Injuries to the face are common in soccer, most often occurring through direct impact with either a soccer ball or collision between players. When there is trauma to the face a nosebleed can occur. Knowing how to properly treat a nosebleed can help minimize disruption and anxiety. When managed appropriately players can often return to the field with peace of mind.
Andy Hylton, physician assistant and former professional soccer player, says there are two types of nosebleeds – ones that disrupt the anterior chamber of the nose, and others that affect the posterior. The nose is filled with many small blood vessels that can be disrupted or break after exposure to excessive force.
90 percent of trauma-based nosebleeds occur in the anterior chamber, according to Andy. These accidents should not alarm parents and coaches, however, it is important to be proactive and minimize blood loss.
To properly treat a nosebleed, step one is to slow down the bleeding. Despite what players, parents or coaches may think, it is okay and expected for the blood to drain temporarily after impact.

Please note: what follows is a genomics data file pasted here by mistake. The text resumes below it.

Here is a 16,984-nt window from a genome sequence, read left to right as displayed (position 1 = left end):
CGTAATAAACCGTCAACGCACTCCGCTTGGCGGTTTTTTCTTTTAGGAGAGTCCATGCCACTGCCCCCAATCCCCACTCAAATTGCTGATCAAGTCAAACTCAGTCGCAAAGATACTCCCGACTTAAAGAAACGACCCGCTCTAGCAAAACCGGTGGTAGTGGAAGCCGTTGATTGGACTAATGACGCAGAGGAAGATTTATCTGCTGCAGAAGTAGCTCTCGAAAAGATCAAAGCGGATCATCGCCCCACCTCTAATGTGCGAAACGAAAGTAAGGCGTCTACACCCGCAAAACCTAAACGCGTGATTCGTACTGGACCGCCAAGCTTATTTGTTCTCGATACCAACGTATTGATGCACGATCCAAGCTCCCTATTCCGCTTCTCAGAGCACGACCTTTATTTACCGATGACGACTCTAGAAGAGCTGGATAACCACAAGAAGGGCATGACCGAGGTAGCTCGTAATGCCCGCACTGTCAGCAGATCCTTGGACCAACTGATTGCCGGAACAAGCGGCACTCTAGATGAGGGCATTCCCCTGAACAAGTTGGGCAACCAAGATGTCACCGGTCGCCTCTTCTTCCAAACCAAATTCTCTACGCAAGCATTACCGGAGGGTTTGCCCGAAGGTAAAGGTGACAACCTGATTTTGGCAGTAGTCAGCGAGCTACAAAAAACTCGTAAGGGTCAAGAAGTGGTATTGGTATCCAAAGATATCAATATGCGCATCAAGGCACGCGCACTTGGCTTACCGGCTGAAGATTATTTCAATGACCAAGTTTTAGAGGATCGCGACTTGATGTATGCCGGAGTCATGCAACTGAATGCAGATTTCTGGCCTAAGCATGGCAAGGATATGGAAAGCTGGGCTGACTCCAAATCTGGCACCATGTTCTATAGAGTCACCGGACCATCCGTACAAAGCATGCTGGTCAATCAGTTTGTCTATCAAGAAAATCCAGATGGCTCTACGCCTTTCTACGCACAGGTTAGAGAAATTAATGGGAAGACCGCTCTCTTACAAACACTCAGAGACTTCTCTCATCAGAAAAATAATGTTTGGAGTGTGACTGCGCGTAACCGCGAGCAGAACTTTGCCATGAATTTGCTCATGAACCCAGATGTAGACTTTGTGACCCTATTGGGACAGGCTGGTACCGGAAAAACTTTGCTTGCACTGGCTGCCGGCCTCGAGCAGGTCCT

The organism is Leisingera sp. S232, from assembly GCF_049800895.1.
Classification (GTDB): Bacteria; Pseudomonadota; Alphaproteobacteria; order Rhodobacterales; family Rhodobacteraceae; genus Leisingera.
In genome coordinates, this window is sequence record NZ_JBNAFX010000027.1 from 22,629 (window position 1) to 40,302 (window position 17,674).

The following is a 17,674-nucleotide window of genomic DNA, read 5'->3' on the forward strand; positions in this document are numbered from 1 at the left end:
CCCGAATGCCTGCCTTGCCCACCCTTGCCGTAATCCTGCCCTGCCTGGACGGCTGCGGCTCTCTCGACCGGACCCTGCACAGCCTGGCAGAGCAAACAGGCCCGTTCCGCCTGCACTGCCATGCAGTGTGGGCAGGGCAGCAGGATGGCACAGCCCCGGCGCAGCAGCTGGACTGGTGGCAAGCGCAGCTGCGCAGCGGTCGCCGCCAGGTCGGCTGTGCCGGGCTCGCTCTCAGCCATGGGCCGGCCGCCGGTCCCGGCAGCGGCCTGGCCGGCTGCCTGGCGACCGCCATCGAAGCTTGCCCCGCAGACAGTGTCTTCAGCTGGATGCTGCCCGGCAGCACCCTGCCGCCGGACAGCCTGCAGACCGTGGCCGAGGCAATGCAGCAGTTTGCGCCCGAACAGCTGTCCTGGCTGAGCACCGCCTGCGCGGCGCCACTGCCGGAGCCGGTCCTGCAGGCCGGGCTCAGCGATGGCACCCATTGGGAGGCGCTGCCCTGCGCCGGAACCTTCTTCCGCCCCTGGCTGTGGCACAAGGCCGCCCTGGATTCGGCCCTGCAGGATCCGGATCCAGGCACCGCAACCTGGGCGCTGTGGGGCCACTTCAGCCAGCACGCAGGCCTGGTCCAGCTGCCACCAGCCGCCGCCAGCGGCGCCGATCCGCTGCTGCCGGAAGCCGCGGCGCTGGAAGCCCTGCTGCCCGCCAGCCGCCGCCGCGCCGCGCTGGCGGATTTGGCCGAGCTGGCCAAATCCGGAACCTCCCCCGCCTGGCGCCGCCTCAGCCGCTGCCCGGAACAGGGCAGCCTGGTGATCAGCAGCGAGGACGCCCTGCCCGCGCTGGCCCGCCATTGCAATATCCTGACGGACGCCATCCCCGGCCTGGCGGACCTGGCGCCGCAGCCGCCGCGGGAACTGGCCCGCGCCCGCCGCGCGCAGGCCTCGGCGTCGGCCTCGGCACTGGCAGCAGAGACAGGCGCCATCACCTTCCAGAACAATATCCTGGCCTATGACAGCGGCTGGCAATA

Andy recommends the following treatment steps for a nosebleed:
Have the player bend forward at the waist.
Squeeze the bridge of the nose, applying pressure.
Apply ice to the bridge of the nose while squeezing the area.
Gauze packets can be placed inside the nose if needed.
In most cases, the nosebleed will stop within a couple of minutes. If the bleeding does not slow down and is not improving, Andy says it may be sign of something more serious and should be evaluated by a medical provider.
Andy Hylton is a physician assistant with OrthoCarolina and a former professional soccer player. His suggestions are guidelines and treatment steps for some of the most common soccer injuries.